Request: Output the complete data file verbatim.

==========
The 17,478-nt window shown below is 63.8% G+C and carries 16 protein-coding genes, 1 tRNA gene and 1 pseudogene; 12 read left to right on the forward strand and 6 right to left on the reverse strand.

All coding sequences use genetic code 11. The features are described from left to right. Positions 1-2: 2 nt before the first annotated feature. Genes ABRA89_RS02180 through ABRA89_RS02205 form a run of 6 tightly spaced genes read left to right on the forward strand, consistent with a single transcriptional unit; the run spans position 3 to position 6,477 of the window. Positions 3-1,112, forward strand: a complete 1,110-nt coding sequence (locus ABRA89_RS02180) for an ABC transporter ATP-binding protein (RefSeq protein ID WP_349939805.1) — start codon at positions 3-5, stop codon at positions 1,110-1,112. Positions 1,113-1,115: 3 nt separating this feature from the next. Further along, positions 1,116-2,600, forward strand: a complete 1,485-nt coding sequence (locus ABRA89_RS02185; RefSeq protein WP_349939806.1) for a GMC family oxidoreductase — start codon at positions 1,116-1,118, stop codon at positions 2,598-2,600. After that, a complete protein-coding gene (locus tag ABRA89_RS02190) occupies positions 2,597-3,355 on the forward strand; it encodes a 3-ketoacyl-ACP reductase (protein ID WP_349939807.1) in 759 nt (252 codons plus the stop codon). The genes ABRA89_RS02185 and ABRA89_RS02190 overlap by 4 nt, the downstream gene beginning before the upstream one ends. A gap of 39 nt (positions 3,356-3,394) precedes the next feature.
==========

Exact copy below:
The 17,478-nt window shown below is 63.8% G+C and carries 16 protein-coding genes, 1 tRNA gene and 1 pseudogene; 12 read left to right on the forward strand and 6 right to left on the reverse strand.

All coding sequences use genetic code 11. The features are described from left to right. Positions 1-2: 2 nt before the first annotated feature. Genes ABRA89_RS02180 through ABRA89_RS02205 form a run of 6 tightly spaced genes read left to right on the forward strand, consistent with a single transcriptional unit; the run spans position 3 to position 6,477 of the window. Positions 3-1,112, forward strand: a complete 1,110-nt coding sequence (locus ABRA89_RS02180) for an ABC transporter ATP-binding protein (RefSeq protein ID WP_349939805.1) — start codon at positions 3-5, stop codon at positions 1,110-1,112. Positions 1,113-1,115: 3 nt separating this feature from the next. Further along, positions 1,116-2,600, forward strand: a complete 1,485-nt coding sequence (locus ABRA89_RS02185; RefSeq protein WP_349939806.1) for a GMC family oxidoreductase — start codon at positions 1,116-1,118, stop codon at positions 2,598-2,600. After that, a complete protein-coding gene (locus tag ABRA89_RS02190) occupies positions 2,597-3,355 on the forward strand; it encodes a 3-ketoacyl-ACP reductase (protein ID WP_349939807.1) in 759 nt (252 codons plus the stop codon). The genes ABRA89_RS02185 and ABRA89_RS02190 overlap by 4 nt, the downstream gene beginning before the upstream one ends. A gap of 39 nt (positions 3,356-3,394) precedes the next feature.